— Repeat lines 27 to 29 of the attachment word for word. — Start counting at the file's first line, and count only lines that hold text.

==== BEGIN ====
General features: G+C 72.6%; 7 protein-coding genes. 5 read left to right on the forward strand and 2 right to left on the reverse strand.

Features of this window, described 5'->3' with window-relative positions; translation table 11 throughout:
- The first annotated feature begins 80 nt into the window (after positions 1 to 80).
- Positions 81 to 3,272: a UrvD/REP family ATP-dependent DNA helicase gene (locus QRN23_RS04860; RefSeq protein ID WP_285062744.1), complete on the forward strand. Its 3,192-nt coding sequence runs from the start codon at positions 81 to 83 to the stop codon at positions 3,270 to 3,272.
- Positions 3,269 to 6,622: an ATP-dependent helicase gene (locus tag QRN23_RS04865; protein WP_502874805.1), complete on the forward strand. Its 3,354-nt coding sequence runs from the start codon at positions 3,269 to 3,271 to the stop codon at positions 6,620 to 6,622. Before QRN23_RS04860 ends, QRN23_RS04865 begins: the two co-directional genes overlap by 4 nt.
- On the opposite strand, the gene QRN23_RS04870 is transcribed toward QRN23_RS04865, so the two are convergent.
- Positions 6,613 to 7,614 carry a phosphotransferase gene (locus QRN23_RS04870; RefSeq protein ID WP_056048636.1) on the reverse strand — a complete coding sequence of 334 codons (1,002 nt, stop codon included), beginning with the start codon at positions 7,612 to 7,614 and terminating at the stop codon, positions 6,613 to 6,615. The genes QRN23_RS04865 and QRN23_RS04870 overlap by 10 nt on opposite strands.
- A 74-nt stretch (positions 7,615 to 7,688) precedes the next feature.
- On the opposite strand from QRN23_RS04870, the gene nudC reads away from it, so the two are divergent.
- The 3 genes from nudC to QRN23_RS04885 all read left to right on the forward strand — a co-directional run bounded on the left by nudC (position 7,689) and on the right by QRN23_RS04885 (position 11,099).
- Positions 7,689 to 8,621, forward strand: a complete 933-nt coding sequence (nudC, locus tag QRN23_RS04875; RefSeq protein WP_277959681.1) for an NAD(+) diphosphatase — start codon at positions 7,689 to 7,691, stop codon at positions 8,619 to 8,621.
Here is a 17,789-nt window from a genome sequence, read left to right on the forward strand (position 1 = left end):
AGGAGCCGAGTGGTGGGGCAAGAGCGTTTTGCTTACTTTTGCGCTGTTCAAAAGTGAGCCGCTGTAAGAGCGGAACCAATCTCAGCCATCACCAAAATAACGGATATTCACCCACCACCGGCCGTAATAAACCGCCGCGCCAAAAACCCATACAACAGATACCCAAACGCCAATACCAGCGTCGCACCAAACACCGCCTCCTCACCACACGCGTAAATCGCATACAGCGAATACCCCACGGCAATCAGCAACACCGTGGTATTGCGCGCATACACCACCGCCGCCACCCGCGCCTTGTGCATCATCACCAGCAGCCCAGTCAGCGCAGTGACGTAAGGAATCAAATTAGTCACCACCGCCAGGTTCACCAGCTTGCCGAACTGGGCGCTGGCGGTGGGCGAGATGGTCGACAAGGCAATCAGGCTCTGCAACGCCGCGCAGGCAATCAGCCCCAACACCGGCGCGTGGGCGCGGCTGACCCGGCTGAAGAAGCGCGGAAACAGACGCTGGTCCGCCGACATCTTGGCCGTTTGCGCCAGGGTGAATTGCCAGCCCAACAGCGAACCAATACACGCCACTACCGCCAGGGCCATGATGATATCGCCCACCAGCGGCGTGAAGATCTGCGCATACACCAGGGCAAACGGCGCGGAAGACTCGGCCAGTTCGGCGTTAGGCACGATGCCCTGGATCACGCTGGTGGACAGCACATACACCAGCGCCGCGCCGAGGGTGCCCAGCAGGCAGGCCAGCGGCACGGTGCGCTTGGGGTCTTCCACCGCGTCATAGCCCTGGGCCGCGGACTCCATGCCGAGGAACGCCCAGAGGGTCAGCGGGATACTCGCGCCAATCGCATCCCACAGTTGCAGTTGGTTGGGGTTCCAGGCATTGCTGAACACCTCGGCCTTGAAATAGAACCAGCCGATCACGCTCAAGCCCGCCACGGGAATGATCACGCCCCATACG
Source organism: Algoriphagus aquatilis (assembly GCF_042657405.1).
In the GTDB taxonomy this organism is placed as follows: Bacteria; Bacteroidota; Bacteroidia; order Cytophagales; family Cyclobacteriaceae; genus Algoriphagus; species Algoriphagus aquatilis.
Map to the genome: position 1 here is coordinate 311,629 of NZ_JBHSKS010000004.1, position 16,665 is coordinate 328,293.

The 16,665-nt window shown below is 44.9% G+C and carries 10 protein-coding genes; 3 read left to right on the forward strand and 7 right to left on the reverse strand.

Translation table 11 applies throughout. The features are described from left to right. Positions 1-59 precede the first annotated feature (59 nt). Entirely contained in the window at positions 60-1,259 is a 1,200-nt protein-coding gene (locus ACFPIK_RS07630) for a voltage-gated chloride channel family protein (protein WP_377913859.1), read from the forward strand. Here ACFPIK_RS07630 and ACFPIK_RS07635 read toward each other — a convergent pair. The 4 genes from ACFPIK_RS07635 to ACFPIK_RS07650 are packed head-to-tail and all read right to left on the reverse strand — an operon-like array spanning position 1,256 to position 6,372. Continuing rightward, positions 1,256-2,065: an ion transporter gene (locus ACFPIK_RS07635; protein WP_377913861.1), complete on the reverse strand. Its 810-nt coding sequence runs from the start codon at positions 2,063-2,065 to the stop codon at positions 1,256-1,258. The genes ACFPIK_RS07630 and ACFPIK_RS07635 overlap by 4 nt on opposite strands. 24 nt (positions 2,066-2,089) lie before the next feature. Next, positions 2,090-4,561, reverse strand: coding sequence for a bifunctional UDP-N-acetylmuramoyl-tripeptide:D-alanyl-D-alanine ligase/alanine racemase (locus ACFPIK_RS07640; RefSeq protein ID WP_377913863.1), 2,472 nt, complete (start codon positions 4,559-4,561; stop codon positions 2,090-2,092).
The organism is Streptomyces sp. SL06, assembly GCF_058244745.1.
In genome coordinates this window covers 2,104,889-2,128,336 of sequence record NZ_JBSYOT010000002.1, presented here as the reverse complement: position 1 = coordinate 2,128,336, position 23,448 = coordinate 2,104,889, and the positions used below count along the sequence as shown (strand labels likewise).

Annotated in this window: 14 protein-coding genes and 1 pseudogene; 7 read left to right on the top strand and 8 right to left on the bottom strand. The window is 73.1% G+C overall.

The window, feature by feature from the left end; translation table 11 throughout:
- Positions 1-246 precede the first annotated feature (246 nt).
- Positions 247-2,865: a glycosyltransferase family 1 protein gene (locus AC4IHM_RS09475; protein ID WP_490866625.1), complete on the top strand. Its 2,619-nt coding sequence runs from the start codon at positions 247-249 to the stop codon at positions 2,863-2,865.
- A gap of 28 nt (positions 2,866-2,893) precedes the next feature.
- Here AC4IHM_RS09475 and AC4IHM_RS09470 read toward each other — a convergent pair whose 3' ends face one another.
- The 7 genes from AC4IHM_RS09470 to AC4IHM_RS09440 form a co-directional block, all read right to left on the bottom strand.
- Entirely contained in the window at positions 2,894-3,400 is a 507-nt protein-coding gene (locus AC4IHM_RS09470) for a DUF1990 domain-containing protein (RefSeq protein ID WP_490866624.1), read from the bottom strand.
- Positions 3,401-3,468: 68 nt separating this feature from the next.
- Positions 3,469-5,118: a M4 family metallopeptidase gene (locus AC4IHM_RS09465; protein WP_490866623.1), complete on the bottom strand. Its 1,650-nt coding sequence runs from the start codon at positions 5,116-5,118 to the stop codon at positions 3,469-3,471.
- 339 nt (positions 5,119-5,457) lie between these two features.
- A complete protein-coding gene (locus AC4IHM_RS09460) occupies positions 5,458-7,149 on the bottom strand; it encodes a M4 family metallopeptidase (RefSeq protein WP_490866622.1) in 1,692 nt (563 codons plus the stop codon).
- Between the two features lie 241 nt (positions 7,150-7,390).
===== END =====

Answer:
- The 7 genes from AC4IHM_RS09470 to AC4IHM_RS09440 form a co-directional block, all read right to left on the bottom strand.
- Entirely contained in the window at positions 2,894-3,400 is a 507-nt protein-coding gene (locus AC4IHM_RS09470) for a DUF1990 domain-containing protein (RefSeq protein ID WP_490866624.1), read from the bottom strand.
- Positions 3,401-3,468: 68 nt separating this feature from the next.